At a time when we are all acutely aware of our environmental impact, it is crucial that the construction industry steps up and does everything possible to promote environmentally friendly practices. The World Green Building Council estimates that the construction industry accounts for 39% of the entire global carbon footprint. Construction companies must take all reasonable measures to reduce their environmental standards. In order to lower the environmental consequences of their business models, construction companies must go beyond merely lowering their carbon emissions.
There are many ways to improve the sustainability of construction companies. One way of doing this is to reduce the levels of noise that comes from construction sites. There are a range of ways to assess, monitor and control environmental noise and the outcome of these efforts should be a well-managed, safe environment for the crews that work on them and the residents in the local area.
Environmental Noise Risk in the Construction Industry
Construction sites are typically very noisy places, with many people working on different aspects of a build and needing to use tools and machinery to get their job done effectively. This is something that needs to be taken into consideration when running a construction site, since noise reduction has been shown to help porpoises and other wildlife.
A noise risk is posed when the levels of construction sounds go beyond what is expected because of a combination of the following noise sources:
- Construction taking place
- Machinery being used
- On-site traffic
- Workers traffic when arriving and departing from the site
- Communication between the crews
- Industrial processing
The Control of Noise at Work Regulations 2005 in the UK set out the requirements of construction sites to reduce the exposure of noise for workers to avoid ill-health and ongoing medical needs. There is also the requirement to ensure that residents are not left harmed by the ongoing noise from the site. Of course, these changes are also great for helping reduce environmental harm as well.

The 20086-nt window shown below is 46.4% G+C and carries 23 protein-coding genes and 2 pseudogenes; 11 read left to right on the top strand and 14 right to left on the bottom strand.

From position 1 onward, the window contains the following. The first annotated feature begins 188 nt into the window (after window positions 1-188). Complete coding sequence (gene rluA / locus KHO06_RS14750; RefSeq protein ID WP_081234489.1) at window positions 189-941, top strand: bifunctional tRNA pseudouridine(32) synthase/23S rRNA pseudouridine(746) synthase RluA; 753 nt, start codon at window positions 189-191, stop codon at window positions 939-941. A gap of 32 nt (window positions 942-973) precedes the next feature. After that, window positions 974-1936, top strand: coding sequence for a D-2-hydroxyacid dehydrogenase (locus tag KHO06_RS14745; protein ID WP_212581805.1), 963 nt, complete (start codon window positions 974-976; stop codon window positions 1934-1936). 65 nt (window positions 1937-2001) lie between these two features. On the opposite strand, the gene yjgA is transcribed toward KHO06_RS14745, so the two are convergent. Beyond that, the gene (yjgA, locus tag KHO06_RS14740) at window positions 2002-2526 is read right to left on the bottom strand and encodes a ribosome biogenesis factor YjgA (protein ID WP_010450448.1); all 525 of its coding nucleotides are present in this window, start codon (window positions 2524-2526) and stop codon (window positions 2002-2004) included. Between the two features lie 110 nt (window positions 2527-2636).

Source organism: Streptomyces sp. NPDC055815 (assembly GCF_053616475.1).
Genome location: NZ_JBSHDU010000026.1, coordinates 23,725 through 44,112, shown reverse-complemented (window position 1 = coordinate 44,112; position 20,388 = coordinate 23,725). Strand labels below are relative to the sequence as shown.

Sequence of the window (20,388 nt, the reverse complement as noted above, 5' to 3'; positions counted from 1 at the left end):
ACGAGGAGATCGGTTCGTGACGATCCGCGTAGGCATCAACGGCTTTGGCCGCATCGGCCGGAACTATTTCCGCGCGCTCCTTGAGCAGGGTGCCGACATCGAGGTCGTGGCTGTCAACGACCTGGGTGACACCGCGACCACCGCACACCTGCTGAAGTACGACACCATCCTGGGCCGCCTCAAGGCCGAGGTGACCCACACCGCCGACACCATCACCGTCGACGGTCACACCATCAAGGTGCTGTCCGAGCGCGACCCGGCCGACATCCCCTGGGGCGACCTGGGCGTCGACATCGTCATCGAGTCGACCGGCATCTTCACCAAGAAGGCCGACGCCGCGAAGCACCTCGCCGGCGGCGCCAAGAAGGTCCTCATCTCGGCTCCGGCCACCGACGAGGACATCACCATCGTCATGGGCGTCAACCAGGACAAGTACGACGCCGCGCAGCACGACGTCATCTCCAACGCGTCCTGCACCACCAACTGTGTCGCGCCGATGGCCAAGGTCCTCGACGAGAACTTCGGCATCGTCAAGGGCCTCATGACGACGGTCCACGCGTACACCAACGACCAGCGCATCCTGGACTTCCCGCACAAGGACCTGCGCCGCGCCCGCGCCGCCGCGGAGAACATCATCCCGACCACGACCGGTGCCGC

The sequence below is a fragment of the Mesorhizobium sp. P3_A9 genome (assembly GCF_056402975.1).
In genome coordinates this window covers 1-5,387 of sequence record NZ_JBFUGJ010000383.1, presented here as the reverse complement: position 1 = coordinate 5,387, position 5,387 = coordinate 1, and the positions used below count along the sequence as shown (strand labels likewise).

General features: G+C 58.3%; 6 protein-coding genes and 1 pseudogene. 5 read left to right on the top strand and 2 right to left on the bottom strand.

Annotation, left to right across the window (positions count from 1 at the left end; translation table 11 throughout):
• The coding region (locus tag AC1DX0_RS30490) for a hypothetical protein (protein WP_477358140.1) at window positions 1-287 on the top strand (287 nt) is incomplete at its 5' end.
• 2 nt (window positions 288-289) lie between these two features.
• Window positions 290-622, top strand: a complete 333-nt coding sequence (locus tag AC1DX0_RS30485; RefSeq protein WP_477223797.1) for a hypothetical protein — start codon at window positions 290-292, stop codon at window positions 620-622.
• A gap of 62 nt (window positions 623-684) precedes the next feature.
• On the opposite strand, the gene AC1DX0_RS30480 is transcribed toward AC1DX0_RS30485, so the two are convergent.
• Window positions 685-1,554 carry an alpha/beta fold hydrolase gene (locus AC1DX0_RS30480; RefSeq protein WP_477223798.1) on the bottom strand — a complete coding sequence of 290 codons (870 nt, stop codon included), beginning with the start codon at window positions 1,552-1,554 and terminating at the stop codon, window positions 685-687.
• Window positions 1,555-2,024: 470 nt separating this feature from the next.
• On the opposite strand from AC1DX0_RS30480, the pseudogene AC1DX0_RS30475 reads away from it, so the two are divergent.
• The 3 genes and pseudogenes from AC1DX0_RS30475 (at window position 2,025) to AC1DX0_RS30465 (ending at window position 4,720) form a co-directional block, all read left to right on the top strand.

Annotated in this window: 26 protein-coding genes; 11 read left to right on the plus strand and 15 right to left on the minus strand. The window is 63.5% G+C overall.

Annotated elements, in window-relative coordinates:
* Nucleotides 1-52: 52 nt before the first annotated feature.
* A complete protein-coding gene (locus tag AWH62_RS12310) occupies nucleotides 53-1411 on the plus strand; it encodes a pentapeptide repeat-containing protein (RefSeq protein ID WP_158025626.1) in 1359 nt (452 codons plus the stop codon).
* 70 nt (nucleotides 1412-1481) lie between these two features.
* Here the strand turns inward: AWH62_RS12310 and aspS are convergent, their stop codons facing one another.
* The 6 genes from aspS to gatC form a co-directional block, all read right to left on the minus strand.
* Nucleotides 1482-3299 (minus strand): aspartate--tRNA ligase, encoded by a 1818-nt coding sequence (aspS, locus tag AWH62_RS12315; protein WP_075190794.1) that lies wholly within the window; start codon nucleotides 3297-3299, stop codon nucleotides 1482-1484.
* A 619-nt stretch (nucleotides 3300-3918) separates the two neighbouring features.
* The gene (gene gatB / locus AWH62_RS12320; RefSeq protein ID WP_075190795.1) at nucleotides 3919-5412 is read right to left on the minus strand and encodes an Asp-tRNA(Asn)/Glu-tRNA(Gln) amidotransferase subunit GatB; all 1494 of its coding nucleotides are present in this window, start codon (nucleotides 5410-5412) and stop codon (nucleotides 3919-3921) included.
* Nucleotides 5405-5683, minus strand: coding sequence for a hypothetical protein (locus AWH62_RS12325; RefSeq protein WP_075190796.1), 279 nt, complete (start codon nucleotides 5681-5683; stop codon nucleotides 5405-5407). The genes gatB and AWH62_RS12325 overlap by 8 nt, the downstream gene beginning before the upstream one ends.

There is a range of ways to do this, but you must understand the risks that are posed in order to reduce the impact of them. With so many different noise sources, it is easy to see how noise can become an issue on a construction site and so it is vital that appropriate noise assessments take place to monitor the impact and reduce the issue.
How to Assess Environmental Noise?
To successfully monitor the impact of noise that comes from a construction site, you need to be able to assess the noise effectively. To do this, you can use a combination of the following measurement tools to get the most exact picture:
Noise Meters – these handheld devices allow you to measure the level of sound from anywhere on the construction site. They are easy to use and provide immediate feedback so that you can be confident that your noise targets are being met.
Sound Meters – these larger devices are installed on a tripod and left in-situ for a specific period. During this time, they are programmed to take regular noise readings and provide you with a clear overview of the changing noise levels throughout the day. Many of these devices allow you to store and download the results so that you can analyse it at a time that suits you.
Outdoor Noise Measuring Kits – these are weatherproof devices that provide long term noise measurement capability and can be installed to remain on site until construction has finished. You can monitor the levels of noise over a long or short period and ensure that the noise limits you set are being adhered to during the entire day.
Once you have regular and accurate noise level readings, you can work on limiting the impacting and reducing the levels of noise even further. In most cases it would be advisable to use a noise measurement company such as Nova Acoustics to assess and measure the noise impact.
How To Limit and Control Environmental Noise
When it comes to limiting and controlling the noise on a construction site, you can implement the following things:
- Hiring low-noise machinery
- Using equipment correctly
- Installing sound barriers
- Putting distance between the noise and the workers
- Reducing the number of people that can access noisy areas
- Providing hearing protection equipment
- Scheduling effectively to reduce the time workers are around noise
- Training workers to understand the risks posed by loud noises
Once you have a range of controls in place, you must continue to monitor them alongside the noise levels to ensure maximum effectiveness. You will also need to have a range of supervisory tools in place to ensure that rules are being followed and equipment is kept in the best condition.
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